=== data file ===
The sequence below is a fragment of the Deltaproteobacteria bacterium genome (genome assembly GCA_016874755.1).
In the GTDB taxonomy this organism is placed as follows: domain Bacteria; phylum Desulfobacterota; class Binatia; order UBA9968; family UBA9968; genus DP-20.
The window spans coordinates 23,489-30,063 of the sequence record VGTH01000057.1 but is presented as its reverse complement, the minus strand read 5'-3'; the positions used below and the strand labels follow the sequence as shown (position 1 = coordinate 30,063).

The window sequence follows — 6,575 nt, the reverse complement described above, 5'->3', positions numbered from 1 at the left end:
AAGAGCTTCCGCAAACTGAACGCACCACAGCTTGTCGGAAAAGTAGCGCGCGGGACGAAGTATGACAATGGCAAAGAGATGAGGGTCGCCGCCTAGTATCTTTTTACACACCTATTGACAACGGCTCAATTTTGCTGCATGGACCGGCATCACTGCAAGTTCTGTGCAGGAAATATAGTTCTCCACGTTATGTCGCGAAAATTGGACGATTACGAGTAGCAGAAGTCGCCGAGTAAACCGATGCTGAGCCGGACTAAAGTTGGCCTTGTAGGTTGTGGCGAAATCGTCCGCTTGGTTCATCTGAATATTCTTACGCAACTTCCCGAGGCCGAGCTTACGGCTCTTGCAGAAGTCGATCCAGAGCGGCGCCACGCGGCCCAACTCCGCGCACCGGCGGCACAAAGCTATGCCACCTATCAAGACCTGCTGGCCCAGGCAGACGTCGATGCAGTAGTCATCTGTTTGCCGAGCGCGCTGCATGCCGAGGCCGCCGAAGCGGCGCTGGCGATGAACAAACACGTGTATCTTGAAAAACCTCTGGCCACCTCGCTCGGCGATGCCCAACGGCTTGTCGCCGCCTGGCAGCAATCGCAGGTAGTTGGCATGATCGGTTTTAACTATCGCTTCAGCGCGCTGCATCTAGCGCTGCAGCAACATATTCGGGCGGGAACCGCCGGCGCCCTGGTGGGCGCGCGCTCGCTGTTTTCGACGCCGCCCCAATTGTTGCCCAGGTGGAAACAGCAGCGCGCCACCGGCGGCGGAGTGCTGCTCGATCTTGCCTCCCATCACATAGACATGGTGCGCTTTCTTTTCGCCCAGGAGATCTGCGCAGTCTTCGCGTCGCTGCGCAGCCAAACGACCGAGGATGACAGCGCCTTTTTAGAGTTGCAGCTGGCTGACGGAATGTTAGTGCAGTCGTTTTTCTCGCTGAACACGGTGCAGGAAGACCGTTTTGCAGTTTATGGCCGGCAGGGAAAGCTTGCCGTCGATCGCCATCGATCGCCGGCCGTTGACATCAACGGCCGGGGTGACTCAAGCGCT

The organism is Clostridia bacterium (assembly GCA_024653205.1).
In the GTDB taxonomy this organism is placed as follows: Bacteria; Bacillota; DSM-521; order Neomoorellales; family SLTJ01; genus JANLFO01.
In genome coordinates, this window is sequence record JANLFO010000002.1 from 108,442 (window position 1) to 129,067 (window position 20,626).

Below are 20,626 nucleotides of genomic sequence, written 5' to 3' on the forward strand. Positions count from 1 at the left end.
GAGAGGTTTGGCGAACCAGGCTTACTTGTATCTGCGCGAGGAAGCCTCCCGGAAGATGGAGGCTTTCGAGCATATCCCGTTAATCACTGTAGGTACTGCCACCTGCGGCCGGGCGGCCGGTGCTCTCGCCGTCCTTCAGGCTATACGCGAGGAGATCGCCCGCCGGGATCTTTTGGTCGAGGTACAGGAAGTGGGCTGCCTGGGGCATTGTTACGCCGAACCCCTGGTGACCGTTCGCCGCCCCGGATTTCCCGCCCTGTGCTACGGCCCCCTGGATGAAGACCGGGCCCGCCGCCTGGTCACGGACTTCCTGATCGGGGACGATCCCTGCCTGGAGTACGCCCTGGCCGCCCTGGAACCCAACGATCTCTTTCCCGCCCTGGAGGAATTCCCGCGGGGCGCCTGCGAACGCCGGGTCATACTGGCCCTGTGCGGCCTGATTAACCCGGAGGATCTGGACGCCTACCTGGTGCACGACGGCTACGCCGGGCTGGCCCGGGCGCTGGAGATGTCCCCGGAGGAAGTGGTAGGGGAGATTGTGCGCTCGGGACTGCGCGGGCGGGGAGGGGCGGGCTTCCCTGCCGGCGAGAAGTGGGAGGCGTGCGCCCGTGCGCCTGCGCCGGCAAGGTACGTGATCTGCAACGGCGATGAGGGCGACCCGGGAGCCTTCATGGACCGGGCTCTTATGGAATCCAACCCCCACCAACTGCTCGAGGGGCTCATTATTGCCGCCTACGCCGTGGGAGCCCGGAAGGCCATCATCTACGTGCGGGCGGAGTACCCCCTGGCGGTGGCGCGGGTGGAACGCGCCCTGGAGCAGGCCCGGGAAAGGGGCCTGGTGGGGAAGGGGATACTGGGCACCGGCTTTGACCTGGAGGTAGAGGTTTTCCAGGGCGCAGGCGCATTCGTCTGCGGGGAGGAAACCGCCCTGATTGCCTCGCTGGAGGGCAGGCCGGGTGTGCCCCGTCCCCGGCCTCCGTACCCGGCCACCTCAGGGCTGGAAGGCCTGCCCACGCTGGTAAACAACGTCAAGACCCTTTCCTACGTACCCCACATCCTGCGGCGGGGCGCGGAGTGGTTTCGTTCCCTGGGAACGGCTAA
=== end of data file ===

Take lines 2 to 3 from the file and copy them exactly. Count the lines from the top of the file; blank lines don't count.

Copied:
In the GTDB taxonomy this organism is placed as follows: domain Bacteria; phylum Desulfobacterota; class Binatia; order UBA9968; family UBA9968; genus DP-20.
The window spans coordinates 23,489-30,063 of the sequence record VGTH01000057.1 but is presented as its reverse complement, the minus strand read 5'-3'; the positions used below and the strand labels follow the sequence as shown (position 1 = coordinate 30,063).